Senator GARDINER - I can assure the honorable senator that I have not got away from the principle, and I do not intend to get away from it now. But let us take the Minister's interjection. I retort that many an innocent man has had to bless the fact that even the worst criminal has the privilege of being considered innocent until he is proved guilty. The Minister said in an off-hand way that in three or four Acts we have got away from a sound principle. Well, that is, to my mind, a reason for getting back to the principle.

Senator Findley - That is not the only reason ; I have given others.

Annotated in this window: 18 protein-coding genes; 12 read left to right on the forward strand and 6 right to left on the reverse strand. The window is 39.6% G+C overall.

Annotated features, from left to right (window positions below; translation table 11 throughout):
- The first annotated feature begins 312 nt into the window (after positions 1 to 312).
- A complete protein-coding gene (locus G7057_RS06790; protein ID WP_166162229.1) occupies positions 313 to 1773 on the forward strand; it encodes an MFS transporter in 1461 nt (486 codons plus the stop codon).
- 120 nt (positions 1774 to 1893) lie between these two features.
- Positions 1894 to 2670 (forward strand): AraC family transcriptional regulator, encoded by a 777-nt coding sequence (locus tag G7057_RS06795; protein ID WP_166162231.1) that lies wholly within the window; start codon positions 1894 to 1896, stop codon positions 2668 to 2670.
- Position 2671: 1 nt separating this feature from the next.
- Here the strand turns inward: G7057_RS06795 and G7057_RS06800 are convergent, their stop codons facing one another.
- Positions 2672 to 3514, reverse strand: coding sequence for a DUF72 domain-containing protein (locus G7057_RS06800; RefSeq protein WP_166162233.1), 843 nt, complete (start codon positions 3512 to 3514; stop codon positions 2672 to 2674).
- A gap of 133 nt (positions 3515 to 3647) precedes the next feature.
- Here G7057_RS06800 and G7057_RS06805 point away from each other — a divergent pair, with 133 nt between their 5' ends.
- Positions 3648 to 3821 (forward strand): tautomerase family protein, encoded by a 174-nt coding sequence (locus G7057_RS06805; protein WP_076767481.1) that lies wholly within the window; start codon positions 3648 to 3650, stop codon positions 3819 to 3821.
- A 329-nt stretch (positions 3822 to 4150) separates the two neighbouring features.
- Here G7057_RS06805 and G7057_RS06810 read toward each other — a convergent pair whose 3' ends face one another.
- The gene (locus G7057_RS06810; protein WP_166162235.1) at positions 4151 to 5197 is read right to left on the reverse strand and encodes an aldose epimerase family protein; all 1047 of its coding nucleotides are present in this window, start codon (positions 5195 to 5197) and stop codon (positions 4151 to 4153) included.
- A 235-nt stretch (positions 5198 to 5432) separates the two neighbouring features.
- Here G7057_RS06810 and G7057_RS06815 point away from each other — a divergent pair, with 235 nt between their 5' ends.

Senator GARDINER - I know that; but- one of the reasons which the honorabe senator gave was that in several Acts we have got away from that which has been proved through the ages to be a sound principle, namely, that a man shall be deemed innocent until his guilt is established. "If," the Minister tells us, " we take this step, weshall only get a little further away from that principle. If we have taken the step in two or three Acts, why should we not do so in the case of this measure?" If we take his advice in this instance, no doubt we shall be asked to do so in the case of another measure. We do not ask the Government to discontinue the prosecution of persons who commit breaches of the Electoral Act. We simply say that, when a breach of the law has been committed, proof should be adduced to the satisfaction of the Court by the officer making the charge. Proceedings may be taken against a shearer who is 400 or 500 miles away from his home. The case against him may be set down for hearing right in the middle of the shearing season, and, if he wishes to defend himself, he will have to lose the whole of his earnings. Senator McGregor made some reference to the people who were dead. I say that, if a person dies after a charge has been made against him, he must be found guilty, because he cannot prove his innocence. If the Minister will not consent to an amend ment, I ask him to consent to the postponement of the clause. Possibly the happenings of the last few weeks may cause the members of the Government to think that I am anxious to speak against them and to vote against them. Nothing is further from the truth. It is quite painful to me to find our Government introducing clauses of this kind, and it is quite painful to have to vote against them. If there is a reasonable chance of more mature consideration causing the Minister to alter his mind, he should agree to the postponement of the clause. He will suffer no loss of dignity by adopting that course. There is an honest difference of opinion amongst honorable senators, and I earnestly appeal to the Minister not to force on a division now. Some of the supporters of the Government will vote against the Government if that is done. If the clause were postponed, when it was again called on the Minister would be in as strong position as he is in now, or in even a stronger position, because he would have given honorable senators an opportunity of looking into the effect of the clause.